Shapiro saw an opportunity to set himself apart by giving the customer a better quality vending service. He installed new machines and kept them stocked. He encouraged customers to call if a spiral was sold out. And
he focused on unusual products.
FOODSERVICE BACKGROUND OFFERS A BENEFIT
“My foodservice ties opened the door to products not available to the vending channel,” said Shapiro. A few years ago, he found single-serve hummus with pita chips in small bags. It was not available in vending yet. He put it in white collar accounts and watched it sell.
He was vending individually wrapped pickles and tuna kits before other vending operators, giving him a reputation for having unique products.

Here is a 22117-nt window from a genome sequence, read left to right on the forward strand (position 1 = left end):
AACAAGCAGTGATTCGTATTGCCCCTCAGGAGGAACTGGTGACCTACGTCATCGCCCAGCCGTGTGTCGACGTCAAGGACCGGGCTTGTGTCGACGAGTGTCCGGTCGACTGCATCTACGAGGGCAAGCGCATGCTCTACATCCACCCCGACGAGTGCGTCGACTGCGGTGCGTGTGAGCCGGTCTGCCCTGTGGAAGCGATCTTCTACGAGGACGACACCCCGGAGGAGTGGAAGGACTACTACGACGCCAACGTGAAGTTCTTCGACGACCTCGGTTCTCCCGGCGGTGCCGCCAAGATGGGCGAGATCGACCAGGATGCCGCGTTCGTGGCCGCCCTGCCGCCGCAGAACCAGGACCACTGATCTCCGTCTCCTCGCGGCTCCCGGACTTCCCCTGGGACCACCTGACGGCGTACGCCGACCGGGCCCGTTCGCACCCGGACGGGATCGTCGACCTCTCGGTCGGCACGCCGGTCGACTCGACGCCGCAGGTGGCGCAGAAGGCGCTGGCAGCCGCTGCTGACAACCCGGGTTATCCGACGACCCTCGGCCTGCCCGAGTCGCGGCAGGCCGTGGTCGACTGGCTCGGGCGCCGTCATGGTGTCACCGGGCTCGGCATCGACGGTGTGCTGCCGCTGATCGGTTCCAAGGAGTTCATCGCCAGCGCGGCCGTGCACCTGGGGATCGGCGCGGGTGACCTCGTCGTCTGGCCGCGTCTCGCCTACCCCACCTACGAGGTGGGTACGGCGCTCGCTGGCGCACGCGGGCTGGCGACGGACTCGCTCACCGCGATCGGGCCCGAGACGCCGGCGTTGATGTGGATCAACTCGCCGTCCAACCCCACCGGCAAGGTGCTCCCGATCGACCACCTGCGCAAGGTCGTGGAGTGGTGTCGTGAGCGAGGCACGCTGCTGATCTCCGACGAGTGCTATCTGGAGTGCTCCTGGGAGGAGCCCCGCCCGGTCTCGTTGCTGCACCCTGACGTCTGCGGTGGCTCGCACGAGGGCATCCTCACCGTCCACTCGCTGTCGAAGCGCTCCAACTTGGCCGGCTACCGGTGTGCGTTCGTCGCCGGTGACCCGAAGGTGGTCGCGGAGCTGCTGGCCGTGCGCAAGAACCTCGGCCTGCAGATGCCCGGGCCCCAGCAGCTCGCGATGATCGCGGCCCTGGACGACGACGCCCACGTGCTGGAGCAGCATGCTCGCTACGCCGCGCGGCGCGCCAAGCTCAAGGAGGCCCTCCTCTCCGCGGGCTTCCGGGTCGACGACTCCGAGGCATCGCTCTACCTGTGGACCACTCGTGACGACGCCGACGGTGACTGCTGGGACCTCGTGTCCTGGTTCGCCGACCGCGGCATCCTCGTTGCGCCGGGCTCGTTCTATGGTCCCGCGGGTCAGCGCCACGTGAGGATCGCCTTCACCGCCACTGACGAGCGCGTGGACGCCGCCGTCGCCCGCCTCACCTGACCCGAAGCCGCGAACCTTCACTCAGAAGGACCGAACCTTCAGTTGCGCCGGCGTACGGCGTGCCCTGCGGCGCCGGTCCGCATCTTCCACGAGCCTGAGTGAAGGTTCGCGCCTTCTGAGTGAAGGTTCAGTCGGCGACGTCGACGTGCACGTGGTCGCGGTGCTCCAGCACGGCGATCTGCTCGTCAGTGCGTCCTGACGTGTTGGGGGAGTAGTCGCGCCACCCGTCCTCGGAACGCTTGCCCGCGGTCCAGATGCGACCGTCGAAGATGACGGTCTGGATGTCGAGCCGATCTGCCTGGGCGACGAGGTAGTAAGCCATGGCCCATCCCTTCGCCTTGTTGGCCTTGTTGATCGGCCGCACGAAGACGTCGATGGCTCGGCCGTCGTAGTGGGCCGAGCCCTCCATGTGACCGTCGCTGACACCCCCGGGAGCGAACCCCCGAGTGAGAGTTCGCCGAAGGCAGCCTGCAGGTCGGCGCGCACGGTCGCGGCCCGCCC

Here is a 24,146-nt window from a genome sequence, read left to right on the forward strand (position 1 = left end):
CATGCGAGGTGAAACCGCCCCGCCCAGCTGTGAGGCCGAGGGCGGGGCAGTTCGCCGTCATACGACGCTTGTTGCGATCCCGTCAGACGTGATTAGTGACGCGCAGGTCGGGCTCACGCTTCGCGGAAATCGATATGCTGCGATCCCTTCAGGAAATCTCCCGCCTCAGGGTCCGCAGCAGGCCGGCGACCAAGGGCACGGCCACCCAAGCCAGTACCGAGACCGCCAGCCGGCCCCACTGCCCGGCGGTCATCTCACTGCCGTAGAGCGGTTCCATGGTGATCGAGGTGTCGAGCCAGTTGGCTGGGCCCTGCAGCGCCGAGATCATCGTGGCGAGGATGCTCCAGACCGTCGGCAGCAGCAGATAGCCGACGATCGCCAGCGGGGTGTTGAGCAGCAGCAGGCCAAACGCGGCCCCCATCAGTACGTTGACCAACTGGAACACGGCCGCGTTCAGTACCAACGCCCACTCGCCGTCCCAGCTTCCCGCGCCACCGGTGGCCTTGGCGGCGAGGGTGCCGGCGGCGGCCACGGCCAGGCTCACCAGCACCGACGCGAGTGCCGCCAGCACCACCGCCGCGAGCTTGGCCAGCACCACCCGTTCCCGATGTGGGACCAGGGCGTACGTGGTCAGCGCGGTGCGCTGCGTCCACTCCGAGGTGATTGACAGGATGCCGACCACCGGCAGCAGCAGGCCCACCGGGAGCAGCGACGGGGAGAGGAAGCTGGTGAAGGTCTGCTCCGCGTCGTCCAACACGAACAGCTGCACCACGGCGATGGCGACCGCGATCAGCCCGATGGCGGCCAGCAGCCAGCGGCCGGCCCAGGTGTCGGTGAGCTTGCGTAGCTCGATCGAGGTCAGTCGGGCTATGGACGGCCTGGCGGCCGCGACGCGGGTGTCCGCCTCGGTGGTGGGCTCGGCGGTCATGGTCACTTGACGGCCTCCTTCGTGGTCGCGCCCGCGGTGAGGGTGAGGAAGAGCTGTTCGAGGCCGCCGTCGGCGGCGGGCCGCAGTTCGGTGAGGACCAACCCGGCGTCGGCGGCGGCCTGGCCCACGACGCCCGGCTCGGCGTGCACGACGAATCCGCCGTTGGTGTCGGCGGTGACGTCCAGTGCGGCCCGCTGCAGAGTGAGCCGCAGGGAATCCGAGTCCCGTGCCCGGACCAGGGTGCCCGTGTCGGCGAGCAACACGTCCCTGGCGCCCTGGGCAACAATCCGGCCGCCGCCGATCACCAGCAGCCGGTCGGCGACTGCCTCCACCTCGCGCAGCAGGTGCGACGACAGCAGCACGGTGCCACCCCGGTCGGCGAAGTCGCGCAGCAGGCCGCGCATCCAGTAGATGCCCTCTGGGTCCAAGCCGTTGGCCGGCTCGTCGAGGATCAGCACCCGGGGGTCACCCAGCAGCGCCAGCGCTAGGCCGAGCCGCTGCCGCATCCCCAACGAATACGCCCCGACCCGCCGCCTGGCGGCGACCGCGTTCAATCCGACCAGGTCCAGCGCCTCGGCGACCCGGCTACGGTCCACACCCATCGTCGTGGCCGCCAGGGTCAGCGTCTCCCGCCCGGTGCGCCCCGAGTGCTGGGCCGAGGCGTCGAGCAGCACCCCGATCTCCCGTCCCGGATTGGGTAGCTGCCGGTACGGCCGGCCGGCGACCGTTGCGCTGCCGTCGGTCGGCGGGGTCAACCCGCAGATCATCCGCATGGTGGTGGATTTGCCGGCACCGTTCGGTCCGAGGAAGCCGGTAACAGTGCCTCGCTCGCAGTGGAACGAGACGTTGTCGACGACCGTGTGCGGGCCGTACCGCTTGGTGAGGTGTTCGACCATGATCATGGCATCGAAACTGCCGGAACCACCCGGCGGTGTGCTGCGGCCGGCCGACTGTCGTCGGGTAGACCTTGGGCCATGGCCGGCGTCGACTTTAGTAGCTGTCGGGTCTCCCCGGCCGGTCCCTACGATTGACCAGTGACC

Shapiro continues to attend food shows for the high-end restaurant he manages, and it opens his eyes to innovative products he can bring to his vending machines.
While Shapiro and Kritz use vending supply houses, they are currently buying two-thirds of their top products from foodservice supply houses.
AN ‘ACCOUNT-CENTRIC’ APPROACH
Because S&O has a mix of different vending accounts including municipalities, car dealerships, schools, offices and factories, it tailors its product offerings to the account.
The process begins with assessing what was already offered by the previous vendor. Shapiro or Kritz visit the account two or three times before taking it over to see what people buy or what they are saying. They may ask the location manager about the sales volume or send out an email blast or questionnaire for product requests.